Irene Hirano Inouye, president of the U.S.-Japan Council, had always known that she wanted to pursue public service. Though she considered a career in government, Hirano Inouye, a USC alumnus, chose to pursue nonprofit work.
“I felt that I could perhaps do more on the nonprofit side,” Hirano Inouye said. “To work in government doesn’t give you the same opportunity to be creative, to be entrepreneurial as nonprofit organizations and I felt I could contribute to building communities, to building public service.”
The U.S.-Japan Council, along with Hirano Inouye, recently returned to Los Angeles to hold its annual conference at the Loews Hollywood Nov. 4 and 5. The conference focused on showcasing diversity and providing development opportunities for those in attendance.
Hirano Inouye is an L.A. native and always knew she wanted to attend USC. After being offered a scholarship from the University, she decided to major in public administration. She also pursued a graduate degree in public administration at USC.
Hirano Inouye said she faced several barriers in college, including being only one of three women in her program at the time. However, despite a “lack of diversity” within the program at the time, she described her professors and classmates as some of the most knowledgeable people she was able to meet through this opportunity.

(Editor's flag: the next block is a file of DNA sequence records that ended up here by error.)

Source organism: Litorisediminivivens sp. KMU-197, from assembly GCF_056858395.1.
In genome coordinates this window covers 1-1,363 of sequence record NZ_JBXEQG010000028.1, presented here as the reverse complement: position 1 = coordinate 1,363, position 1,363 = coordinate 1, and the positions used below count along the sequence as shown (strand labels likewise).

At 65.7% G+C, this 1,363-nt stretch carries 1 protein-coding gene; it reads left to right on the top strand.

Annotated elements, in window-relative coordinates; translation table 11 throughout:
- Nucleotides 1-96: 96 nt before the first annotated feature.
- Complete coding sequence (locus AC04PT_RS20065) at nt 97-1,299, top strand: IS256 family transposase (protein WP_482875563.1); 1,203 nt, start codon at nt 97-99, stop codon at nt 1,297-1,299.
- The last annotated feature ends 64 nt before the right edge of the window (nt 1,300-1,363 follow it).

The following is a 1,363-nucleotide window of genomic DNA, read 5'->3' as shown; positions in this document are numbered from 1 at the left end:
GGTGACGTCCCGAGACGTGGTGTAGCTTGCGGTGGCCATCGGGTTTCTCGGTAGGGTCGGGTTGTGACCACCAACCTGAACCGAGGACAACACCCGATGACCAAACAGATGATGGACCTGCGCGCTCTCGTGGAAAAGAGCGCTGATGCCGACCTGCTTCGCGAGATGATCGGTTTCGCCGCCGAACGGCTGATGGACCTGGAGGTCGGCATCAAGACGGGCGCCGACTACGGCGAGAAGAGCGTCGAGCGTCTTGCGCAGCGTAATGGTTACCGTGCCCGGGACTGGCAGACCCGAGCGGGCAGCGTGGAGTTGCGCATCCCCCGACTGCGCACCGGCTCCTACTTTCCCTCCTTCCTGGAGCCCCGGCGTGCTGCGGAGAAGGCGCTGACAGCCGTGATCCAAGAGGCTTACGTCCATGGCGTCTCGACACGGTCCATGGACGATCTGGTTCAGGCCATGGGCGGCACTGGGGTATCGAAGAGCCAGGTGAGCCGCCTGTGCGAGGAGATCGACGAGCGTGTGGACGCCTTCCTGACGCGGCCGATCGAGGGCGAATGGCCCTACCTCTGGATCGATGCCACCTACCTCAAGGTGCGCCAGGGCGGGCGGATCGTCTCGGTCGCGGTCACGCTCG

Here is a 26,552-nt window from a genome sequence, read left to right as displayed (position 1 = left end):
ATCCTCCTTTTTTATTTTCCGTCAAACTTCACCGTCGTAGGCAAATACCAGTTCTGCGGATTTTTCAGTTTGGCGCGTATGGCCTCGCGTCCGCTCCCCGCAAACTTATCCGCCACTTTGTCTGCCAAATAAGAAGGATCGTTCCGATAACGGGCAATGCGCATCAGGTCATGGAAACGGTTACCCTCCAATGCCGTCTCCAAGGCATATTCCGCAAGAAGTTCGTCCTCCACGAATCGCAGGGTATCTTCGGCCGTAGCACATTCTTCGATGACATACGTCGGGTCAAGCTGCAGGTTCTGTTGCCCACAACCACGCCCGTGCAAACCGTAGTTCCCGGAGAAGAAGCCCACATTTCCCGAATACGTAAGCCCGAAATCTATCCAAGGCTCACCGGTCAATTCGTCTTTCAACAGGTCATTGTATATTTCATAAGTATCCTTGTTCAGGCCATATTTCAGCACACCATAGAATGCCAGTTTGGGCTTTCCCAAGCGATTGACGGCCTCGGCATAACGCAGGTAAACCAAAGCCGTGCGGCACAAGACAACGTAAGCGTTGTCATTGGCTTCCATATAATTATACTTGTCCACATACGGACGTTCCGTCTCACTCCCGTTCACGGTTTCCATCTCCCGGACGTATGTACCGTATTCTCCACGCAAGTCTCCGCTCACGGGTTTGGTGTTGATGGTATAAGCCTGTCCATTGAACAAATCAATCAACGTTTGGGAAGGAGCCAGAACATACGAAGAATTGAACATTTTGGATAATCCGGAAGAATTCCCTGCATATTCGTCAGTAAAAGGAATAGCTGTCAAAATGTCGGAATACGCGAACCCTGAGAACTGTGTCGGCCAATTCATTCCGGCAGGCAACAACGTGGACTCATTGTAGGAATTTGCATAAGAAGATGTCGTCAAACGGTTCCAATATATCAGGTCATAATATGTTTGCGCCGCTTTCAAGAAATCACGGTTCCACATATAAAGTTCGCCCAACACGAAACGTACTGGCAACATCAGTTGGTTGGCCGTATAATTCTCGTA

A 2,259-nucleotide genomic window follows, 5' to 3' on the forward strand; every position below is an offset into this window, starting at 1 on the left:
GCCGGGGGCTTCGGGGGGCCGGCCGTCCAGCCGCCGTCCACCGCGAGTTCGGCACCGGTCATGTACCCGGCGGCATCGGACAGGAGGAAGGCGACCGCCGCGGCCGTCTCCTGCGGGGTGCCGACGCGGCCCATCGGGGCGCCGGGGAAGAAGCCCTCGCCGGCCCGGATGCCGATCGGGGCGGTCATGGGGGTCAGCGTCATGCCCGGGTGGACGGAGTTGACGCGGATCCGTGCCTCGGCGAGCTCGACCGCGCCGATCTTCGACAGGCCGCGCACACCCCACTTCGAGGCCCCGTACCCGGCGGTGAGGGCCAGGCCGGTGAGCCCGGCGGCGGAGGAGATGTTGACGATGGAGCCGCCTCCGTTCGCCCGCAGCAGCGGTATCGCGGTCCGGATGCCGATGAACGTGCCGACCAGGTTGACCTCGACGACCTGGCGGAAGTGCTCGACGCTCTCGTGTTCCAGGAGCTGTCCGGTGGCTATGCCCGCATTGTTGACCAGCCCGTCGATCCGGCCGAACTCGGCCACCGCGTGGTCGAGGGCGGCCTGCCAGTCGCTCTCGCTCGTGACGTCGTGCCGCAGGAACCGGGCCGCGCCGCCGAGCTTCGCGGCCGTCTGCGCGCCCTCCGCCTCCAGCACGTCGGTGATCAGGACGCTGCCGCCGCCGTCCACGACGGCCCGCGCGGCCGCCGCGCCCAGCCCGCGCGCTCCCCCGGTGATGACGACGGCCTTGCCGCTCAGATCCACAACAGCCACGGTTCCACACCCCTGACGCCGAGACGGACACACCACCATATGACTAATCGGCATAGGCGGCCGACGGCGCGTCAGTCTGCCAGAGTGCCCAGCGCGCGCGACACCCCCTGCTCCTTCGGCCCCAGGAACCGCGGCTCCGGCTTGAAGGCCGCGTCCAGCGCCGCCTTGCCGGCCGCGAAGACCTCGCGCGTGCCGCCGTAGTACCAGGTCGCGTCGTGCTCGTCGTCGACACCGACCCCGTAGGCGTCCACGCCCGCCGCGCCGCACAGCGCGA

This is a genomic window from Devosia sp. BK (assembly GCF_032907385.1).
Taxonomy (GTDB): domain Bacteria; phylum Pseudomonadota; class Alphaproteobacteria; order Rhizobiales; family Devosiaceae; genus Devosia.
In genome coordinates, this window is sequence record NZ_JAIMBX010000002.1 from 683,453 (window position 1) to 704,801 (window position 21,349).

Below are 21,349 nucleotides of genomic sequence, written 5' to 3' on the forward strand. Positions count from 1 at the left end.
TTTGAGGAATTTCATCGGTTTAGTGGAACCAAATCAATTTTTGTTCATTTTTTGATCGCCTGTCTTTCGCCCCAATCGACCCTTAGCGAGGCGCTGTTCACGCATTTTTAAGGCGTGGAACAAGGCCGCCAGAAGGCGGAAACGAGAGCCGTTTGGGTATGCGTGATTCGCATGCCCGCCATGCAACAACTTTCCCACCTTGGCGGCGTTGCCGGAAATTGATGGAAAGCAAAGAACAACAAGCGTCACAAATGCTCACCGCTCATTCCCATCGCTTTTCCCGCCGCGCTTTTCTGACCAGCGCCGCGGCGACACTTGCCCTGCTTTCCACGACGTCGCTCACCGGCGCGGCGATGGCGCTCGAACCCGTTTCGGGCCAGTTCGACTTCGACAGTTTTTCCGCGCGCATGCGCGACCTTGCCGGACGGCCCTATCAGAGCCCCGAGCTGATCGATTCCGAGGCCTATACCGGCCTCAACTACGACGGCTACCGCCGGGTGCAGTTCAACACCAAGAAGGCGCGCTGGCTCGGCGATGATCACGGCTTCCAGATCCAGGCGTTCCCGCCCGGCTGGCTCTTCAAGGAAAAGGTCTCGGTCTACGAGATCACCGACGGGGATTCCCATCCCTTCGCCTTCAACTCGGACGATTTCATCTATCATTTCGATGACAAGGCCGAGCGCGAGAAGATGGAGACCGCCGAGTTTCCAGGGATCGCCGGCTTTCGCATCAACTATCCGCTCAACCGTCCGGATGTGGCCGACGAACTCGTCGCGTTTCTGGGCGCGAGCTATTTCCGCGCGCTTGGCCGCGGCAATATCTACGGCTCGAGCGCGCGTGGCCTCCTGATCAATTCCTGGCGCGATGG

While studying at USC, Hirano Inouye worked at the Center for Social Action.
“That afforded me the opportunity to look at ways to impact the social sector and ways to understand better the needs that different communities have in [L.A.],” she said.
Hirano Inouye’s experience in social activism spans nearly five decades. After finishing college, much of her early work was focused on improving access to healthcare for women and other underrepresented groups, one of the pioneering efforts on the community level at the time.
“I think that it was important that we had staff that reflected the diversity of the community as well, and I think that certainly health care … especially accessibility for women’s health care remains, today, still a major issue,” Hirano Inouye said. “At the time it was even more of a critical issue and certainly the efforts to build clinics that will be of service to the diverse communities was something that was just beginning.”
Hirano Inouye has been committed to strengthening the diplomatic ties between the United States and Japan through nonprofit work for more than 40 years.
“The U.S.-Japan Council, which was formed to ensure strong relations between two countries … that type of the people-to-people relationship is so critical in ensuring that we have a strong foundation,” Hirano Inouye said.
The U.S.-Japan Council rose to prominence nearly 10 years ago, when a devastating earthquake and tsunami struck the Tohoku region of northern Japan. As a result of the damage, many young adults left the region in favor of greater opportunity for work in metropolitan areas, a trend Hirano Inouye and the U.S.-Japan Council worked toward rectifying.